But something like this really, really would need to be paired with additional reform measures to reduce the ability of members of Congress to enrich themselves through legalized bribery before, during, and after their terms of office.

    BTW, this here is interesting reading:
    http://ballotpedia.org/Changes_in_Net_Worth_of_U.S._Senators_and_Representatives_%28Personal_Gain_Index%29

  • GeorgeMokray

    Starving Congressional staffs and eliminating or emasculating institutions like the Office of Technology Assessment (thanks, Newt!) and the Congressional Budget Office are part of the game plan for the servants of oligarchic kleptocracy. Yet we should remember that Founding Father John Jay wrote that the owners of the country should be the ones to run it so serving the interests of only the wealthy is “the American Way.”

  • 2karmanot

    Obiwan’s love child…everyone knows that.

  • 2karmanot

    “Most members of Congress aren’t in it for the money,” ROTFL!

  • Bill_Perdue

    It’s not possible to reform Congress of any other part of the government – they’ve been owned by the rich for the last two centuries and the whole government is organized to protect them and their wealth.

    Pretending that there are solutions to the plutocratic form of government we live under are simply ahistorical and, given the reality of the plutocracy, not based in reality.

  • Skye Winspur

    How fascinating (and appalling) that both the richest man in Congress, Darrell Issa, and the poorest (David Valadao) are both Republicans from California. Speaks, probably, to the power of ideology in forging political alliances.

  • nicho

    But how would the lobbyists slip them those envelopes bulging with large unmarked bills?

  • nicho

    Obaba is a seafood company in San Jose.

  • White&Blue

    Excellent article Jon, very thought-provoking. It’s an interesting situation when compared to my country’s own. Err… I don’t want sound picky, but a heads up about the auto-playing video would be appreciated. A nasty surprise if one has the volume set higher.

  • nicho

    Dormitories. Build dormitories that they can live in the few days they are actually in DC working, if they can’t afford to live anywhere else. And set their salary at five times the minimum wage. That seems fair.

  • emjayay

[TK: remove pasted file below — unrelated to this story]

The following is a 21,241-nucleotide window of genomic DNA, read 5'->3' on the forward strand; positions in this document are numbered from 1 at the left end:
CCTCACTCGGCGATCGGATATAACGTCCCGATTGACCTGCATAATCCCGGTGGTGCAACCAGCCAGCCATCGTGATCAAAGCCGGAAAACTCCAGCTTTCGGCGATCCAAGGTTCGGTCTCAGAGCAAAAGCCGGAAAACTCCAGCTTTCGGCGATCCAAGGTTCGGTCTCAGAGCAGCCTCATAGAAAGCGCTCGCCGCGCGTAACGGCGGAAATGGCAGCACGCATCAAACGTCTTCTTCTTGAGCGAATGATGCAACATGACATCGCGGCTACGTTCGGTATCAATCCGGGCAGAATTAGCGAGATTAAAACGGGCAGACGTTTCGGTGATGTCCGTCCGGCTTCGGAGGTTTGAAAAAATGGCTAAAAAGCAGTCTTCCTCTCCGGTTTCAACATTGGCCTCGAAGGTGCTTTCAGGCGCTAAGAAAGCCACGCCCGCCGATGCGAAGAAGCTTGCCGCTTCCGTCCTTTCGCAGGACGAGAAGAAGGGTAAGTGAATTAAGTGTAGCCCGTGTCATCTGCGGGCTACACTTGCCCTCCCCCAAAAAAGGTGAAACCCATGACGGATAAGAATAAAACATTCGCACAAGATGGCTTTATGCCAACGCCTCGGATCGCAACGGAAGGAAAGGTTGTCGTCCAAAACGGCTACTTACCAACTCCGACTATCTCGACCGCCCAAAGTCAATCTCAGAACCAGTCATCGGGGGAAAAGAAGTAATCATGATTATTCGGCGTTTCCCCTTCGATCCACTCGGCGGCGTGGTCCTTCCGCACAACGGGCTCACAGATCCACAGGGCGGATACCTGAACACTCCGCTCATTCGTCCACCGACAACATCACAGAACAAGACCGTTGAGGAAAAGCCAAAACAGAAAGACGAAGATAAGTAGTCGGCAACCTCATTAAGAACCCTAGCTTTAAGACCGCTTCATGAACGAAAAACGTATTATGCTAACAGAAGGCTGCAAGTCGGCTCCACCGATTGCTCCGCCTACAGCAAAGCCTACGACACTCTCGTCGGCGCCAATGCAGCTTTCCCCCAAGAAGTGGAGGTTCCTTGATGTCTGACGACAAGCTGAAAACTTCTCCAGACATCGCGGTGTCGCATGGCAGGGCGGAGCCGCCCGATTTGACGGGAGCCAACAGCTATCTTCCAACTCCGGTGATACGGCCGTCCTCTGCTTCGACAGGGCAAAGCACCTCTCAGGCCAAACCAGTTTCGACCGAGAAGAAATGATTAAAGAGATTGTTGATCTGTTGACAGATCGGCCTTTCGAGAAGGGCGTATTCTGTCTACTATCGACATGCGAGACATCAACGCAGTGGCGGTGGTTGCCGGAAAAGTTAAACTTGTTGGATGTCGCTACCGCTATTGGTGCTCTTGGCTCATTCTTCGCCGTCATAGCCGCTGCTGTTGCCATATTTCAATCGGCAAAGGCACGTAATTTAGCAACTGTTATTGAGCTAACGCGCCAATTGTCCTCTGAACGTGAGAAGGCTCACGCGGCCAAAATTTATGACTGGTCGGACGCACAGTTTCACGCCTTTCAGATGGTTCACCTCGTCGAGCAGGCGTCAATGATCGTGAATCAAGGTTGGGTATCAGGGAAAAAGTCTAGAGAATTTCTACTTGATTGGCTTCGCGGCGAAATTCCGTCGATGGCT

What is an Obaba? Some kind of pastry from a Jewish bakery?

  • Indigo

    That could very well be. I’m under the impression, reenforced by Obama’s cozy corporate stance, that graft covers those expenses. Changing that part of the equation could easily prove to be at least as difficult as restoring cannabis to public access. There too, the under-the-table payoffs are just too profitable to encourage lawmakers and -enforcers to embrace sensible policy by sweeping away all the anti-marijuana legislation.

  • Indigo

    But then they wouldn’t get to go to all the parties.

  • KristineRWeber

    ♛★☆ I AM MAKING 99USD PER [email protected]//

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  • kantil

    Member of Congress Alcee Hastings, former federal judge impeached by the House of Representatives and convicted by the Senate of bribery in a drug case, thinks he and other MCs need a raise. (http://en.wikipedia.org/wiki/Alcee_Hastings#Judicial_career_.281979-1989.29) Poor baby was rated by the Center for Responsive Politics named Hastings the “Poorest Member of Congress,” with a 2010 average net worth of −$4,732,002. I guess “Responsive” refers to his being responsive to bribe offers. Hell yes, give him more money! We throw it away on the Obabas, don’t we?

  • Michael Demmons

    Members of Congress should also be working at home full time. It’s the 21st century. Push a button and vote. There’s little to no excuse for all of them to waste money to live in DC at our expense. That would solve a large part of their financial difficulties, which are very real. Plus, it would throw lobbyists into a tizzy because they would no longer have their captive audience all in one place.